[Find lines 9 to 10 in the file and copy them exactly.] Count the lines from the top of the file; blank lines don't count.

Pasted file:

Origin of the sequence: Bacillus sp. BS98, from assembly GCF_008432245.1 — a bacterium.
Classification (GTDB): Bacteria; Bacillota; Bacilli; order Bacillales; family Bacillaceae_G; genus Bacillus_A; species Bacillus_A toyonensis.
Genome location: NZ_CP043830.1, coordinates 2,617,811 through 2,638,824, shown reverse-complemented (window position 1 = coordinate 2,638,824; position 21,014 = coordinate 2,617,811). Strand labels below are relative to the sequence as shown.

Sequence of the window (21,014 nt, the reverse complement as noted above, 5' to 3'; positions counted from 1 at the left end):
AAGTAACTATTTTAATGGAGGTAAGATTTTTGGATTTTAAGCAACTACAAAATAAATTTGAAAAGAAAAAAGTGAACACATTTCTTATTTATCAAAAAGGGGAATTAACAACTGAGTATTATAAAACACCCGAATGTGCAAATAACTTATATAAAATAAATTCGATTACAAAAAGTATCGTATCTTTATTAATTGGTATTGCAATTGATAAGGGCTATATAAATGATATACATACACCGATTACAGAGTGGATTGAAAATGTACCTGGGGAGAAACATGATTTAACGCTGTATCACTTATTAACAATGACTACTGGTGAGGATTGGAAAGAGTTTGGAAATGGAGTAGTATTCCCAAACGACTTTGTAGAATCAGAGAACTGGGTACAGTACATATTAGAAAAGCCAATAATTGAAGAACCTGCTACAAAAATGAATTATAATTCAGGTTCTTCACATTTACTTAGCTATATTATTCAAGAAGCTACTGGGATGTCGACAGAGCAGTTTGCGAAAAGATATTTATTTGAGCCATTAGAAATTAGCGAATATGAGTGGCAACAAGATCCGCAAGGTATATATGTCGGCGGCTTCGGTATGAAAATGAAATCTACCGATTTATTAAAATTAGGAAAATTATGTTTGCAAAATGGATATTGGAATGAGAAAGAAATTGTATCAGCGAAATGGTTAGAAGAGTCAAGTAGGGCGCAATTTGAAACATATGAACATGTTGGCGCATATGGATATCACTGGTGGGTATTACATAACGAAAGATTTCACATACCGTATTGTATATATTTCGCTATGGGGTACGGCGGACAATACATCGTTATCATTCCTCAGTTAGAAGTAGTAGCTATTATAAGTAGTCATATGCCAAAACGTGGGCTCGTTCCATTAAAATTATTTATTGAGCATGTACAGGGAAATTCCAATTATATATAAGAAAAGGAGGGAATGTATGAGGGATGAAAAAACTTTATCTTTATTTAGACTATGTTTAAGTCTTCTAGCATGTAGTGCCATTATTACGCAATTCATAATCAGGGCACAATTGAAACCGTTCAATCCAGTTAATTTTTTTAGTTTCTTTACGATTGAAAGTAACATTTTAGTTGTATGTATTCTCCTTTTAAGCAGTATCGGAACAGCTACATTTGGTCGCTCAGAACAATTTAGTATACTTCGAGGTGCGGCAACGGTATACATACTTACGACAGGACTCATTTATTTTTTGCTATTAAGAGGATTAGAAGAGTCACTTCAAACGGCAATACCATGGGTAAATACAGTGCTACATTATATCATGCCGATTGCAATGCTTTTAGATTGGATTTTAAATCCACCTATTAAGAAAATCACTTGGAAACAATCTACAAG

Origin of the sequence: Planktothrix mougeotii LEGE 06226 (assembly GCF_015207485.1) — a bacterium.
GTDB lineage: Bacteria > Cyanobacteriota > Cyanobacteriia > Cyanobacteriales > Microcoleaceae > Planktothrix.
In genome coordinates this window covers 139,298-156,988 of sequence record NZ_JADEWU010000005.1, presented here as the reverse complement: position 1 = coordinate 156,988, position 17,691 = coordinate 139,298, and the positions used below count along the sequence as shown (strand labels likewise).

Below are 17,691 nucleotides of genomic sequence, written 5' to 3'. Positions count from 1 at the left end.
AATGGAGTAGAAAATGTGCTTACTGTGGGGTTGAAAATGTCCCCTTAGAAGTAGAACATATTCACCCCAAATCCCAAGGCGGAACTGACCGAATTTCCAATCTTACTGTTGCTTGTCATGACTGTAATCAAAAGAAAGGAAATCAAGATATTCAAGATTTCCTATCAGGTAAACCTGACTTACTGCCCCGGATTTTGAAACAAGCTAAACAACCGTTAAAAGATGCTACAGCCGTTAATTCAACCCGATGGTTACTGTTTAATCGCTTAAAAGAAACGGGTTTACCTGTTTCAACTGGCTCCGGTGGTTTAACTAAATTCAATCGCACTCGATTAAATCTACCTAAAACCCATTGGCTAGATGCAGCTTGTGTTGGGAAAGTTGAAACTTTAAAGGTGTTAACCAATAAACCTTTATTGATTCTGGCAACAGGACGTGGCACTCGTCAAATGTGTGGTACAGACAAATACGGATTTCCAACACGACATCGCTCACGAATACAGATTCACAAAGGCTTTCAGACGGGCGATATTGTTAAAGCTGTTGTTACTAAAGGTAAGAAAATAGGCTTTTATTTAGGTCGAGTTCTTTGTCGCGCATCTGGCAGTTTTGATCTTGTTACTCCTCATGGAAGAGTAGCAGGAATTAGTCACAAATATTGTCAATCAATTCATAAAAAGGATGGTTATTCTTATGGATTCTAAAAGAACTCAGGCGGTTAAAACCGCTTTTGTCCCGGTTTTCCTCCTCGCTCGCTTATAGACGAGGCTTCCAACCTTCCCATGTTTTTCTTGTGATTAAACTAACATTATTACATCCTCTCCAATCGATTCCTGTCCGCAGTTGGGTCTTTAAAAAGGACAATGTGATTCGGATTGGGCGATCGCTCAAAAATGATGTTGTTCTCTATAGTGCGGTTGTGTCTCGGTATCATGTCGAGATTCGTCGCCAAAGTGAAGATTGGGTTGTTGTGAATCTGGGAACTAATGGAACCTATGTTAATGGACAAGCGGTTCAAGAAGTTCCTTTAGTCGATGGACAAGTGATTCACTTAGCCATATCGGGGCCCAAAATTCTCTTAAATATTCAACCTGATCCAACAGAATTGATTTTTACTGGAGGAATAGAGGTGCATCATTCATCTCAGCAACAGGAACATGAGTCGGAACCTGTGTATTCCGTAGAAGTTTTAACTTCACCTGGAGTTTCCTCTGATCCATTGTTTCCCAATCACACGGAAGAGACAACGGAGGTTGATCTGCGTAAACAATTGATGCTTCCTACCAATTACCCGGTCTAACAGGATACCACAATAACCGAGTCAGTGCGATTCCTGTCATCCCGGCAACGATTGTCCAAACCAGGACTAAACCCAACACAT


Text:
Below are 17,691 nucleotides of genomic sequence, written 5' to 3'. Positions count from 1 at the left end.
AATGGAGTAGAAAATGTGCTTACTGTGGGGTTGAAAATGTCCCCTTAGAAGTAGAACATATTCACCCCAAATCCCAAGGCGGAACTGACCGAATTTCCAATCTTACTGTTGCTTGTCATGACTGTAATCAAAAGAAAGGAAATCAAGATATTCAAGATTTCCTATCAGGTAAACCTGACTTACTGCCCCGGATTTTGAAACAAGCTAAACAACCGTTAAAAGATGCTACAGCCGTTAATTCAACCCGATGGTTACTGTTTAATCGCTTAAAAGAAACGGGTTTACCTGTTTCAACTGGCTCCGGTGGTTTAACTAAATTCAATCGCACTCGATTAAATCTACCTAAAACCCATTGGCTAGATGCAGCTTGTGTTGGGAAAGTTGAAACTTTAAAGGTGTTAACCAATAAACCTTTATTGATTCTGGCAACAGGACGTGGCACTCGTCAAATGTGTGGTACAGACAAATACGGATTTCCAACACGACATCGCTCACGAATACAGATTCACAAAGGCTTTCAGACGGGCGATATTGTTAAAGCTGTTGTTACTAAAGGTAAGAAAATAGGCTTTTATTTAGGTCGAGTTCTTTGTCGCGCATCTGGCAGTTTTGATCTTGTTACTCCTCATGGAAGAGTAGCAGGAATTAGTCACAAATATTGTCAATCAATTCATAAAAAGGATGGTTATTCTTATGGATTCTAAAAGAACTCAGGCGGTTAAAACCGCTTTTGTCCCGGTTTTCCTCCTCGCTCGCTTATAGACGAGGCTTCCAACCTTCCCATGTTTTTCTTGTGATTAAACTAACATTATTACATCCTCTCCAATCGATTCCTGTCCGCAGTTGGGTCTTTAAAAAGGACAATGTGATTCGGATTGGGCGATCGCTCAAAAATGATGTTGTTCTCTATAGTGCGGTTGTGTCTCGGTATCATGTCGAGATTCGTCGCCAAAGTGAAGATTGGGTTGTTGTGAATCTGGGAACTAATGGAACCTATGTTAATGGACAAGCGGTTCAAGAAGTTCCTTTAGTCGATGGACAAGTGATTCACTTAGCCATATCGGGGCCCAAAATTCTCTTAAATATTCAACCTGATCCAACAGAATTGATTTTTACTGGAGGAATAGAGGTGCATCATTCATCTCAGCAACAGGAACATGAGTCGGAACCTGTGTATTCCGTAGAAGTTTTAACTTCACCTGGAGTTTCCTCTGATCCATTGTTTCCCAATCACACGGAAGAGACAACGGAGGTTGATCTGCGTAAACAATTGATGCTTCCTACCAATTACCCGGTCTAACAGGATACCACAATAACCGAGTCAGTGCGATTCCTGTCATCCCGGCAACGATTGTCCAAACCAGGACTAAACCCAACACAT